Gov. Andrew Cuomo
© AP
Gov. Andrew Cuomo with Secretary to the Governor Melissa DeRosa at a press conference.
Gov. Andrew Cuomo's cover-up of nursing home deaths from COVID-19 hid nearly 1,900 fatalities in New York City alone — with new figures sending the tally at one Queens facility skyrocketing more than 1,000 percent.

A Post analysis of the latest state Health Department data shows that 5,443 nursing home residents have been killed by the coronavirus in the Big Apple.

That statistic includes 1,885 seniors who died in hospitals and weren't included in the official DOH count of nursing home deaths until the Cuomo administration finally began releasing their numbers, under duress, in the wake of a damning report last month from state Attorney General Letitia James.

In New York City, the new figures push the total nursing home death count up by 53 percent, according to the analysis of DOH data current as of Saturday.

That's just shy of the 56 percent undercount that James estimated in her report.

The Post analysis also revealed that nearly all of the 162 city nursing homes that reported COVID-19 deaths inside their walls — 152 — had residents die after being sent to hospitals for treatment.

They include the Park Terrace Care Center in Corona, where only three residents were actually killed by the virus at the facility.

But another 31 residents died at hospitals, pushing the true death toll there to 34 — a staggering, 1,033 percent increase.

The Park Terrace Care Center in Queens.
© Dennis A. Clark
The Park Terrace Care Center in Queens.
A Queens resident whose 72-year-old mother lives at Park Terrace was outraged to learn of the numbers, calling them "appalling" and saying he'd thought that "maybe a handful of residents" had died.

"I wasn't aware that 34 people in this facility passed," said Anthony, 40, who was dropping off a bag of clean clothes for his mom.

"There's so much that we don't know."

Asked what he thought of Cuomo, Anthony said, "He misled the nation and family members."

Two staffers also said they were unaware so many residents had died, with one saying, "It's kind of shocking."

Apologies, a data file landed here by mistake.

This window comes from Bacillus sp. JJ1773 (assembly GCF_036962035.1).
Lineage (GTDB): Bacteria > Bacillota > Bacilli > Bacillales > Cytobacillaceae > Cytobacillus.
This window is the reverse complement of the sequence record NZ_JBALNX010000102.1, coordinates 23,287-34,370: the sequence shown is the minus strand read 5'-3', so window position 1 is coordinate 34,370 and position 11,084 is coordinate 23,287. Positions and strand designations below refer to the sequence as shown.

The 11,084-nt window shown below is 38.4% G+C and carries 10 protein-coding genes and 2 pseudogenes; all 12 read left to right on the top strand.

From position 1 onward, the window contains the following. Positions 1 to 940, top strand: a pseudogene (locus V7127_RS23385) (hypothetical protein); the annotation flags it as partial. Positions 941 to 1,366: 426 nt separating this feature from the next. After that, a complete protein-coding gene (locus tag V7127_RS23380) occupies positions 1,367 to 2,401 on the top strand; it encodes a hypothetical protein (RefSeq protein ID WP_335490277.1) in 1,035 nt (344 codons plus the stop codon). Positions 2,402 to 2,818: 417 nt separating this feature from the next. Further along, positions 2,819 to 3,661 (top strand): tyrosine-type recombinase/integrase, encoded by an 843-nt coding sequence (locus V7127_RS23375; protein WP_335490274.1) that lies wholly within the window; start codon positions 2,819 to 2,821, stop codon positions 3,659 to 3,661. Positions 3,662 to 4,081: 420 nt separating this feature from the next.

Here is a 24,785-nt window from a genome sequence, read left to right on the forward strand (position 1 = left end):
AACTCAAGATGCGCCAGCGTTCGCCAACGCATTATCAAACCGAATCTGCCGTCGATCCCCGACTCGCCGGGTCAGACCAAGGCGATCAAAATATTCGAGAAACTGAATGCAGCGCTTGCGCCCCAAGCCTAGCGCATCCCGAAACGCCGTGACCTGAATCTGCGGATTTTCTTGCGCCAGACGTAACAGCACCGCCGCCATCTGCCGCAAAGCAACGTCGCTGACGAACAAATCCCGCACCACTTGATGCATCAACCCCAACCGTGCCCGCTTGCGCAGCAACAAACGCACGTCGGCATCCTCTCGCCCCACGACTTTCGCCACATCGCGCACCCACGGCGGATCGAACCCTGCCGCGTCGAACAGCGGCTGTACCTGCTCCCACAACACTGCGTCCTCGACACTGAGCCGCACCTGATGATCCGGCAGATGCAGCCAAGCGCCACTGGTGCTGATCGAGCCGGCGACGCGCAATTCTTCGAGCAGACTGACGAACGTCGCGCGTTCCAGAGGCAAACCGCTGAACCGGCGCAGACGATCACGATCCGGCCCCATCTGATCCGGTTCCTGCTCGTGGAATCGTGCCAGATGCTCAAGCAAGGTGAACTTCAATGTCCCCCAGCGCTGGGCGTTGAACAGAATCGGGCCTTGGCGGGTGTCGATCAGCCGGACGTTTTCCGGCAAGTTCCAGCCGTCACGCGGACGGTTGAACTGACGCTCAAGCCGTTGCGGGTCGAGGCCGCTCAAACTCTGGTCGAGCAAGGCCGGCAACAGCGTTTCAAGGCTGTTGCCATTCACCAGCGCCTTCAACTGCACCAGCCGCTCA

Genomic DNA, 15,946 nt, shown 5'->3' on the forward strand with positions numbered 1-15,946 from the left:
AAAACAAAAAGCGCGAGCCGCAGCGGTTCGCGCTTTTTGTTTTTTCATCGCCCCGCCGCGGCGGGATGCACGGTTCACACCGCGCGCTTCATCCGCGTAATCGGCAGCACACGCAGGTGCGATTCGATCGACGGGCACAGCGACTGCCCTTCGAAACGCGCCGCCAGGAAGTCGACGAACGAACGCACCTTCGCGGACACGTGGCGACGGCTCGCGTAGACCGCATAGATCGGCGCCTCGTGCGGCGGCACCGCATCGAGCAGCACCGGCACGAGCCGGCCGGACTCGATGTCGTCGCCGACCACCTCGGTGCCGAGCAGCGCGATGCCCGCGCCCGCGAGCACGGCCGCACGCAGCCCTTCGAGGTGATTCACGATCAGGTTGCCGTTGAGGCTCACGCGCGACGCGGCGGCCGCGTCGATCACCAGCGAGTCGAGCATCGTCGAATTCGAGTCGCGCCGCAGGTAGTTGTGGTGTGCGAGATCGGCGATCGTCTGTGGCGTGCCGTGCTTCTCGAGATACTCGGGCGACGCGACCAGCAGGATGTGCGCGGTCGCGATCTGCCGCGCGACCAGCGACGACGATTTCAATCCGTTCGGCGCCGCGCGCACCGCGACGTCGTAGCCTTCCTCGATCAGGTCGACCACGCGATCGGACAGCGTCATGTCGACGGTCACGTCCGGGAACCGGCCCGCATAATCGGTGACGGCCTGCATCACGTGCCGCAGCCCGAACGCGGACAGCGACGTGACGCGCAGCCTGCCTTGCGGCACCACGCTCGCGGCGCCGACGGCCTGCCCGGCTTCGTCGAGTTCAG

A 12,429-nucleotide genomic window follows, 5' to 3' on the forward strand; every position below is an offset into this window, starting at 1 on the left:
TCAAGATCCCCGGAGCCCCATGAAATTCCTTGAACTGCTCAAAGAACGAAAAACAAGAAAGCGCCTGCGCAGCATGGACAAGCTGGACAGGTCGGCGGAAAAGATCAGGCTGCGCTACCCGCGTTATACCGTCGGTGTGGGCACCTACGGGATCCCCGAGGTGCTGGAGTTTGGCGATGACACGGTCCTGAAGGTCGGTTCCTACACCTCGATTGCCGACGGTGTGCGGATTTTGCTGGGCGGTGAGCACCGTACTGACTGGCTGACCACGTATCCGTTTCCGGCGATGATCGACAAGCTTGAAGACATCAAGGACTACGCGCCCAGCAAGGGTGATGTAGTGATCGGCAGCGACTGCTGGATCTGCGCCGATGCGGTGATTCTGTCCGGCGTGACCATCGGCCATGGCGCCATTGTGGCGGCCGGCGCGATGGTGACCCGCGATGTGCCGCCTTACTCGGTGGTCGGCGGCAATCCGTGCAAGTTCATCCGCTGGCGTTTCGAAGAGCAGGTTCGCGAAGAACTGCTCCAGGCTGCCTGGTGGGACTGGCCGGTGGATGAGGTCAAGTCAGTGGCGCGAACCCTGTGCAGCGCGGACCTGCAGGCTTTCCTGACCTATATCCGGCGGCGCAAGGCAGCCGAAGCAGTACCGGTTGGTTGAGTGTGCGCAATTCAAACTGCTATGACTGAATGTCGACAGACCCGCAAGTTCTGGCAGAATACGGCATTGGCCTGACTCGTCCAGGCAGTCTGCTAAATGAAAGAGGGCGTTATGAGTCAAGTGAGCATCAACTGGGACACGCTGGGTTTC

The other said, "I just think that's crazy. I guess steps wasn't getting done."

Close behind Park Terrace — with a 1,000 percent increase in its death toll — is the Rockaway Care Center in Queens.

It had also had three residents died behind its doors, but 30 more die in hospitals.

The Jamaica Hospital Center, also in Queens, had only four residents die there but 34 in hospitals.

The Post exclusively revealed last week that Cuomo's top aide, Secretary to the Governor Melissa DeRosa, privately told Democratic lawmakers that his administration withheld data on the hospital deaths from them in August due to a pending probe by federal prosecutors.

"Because then we were in a position where we weren't sure if what we were going to give to the Department of Justice, or what we give to you guys, what we start saying, was going to be used against us," she said during the Wednesday night video conference call.

Melissa DeRosa
© AP
Melissa DeRosa, the Cuomo aide who admitted that the administration withheld COVID-19 nursing home death data.
Last month, Cuomo also sparked outrage by dismissing the importance of where the deaths took place, saying, "But who cares [if they] died in the hospital, died in a nursing home? They died."

The city nursing home with the single largest number of residents who died in hospitals is Manhattan's Upper East Side Rehabilitation and Nursing Center which has 52, nearly twice the 29 who died at the facility.

The Sheepshead Nursing & Rehabilitation Center in Brooklyn has had 51 residents die in hospitals, compared to just nine at the nursing home.

At Brooklyn's Boro Park Center for Rehabilitation and Healthcare, there have been 42 residents who died in hospitals, comprising more than half its 74 fatalities.

Statewide, the total number of nursing home residents who died of COVID-19 stood at 13,407 as of Saturday.

That figure included 4,181 who died in hospitals and increased the number who died in nursing homes by 45 percent.

Cuomo's office didn't immediately return a request for comment.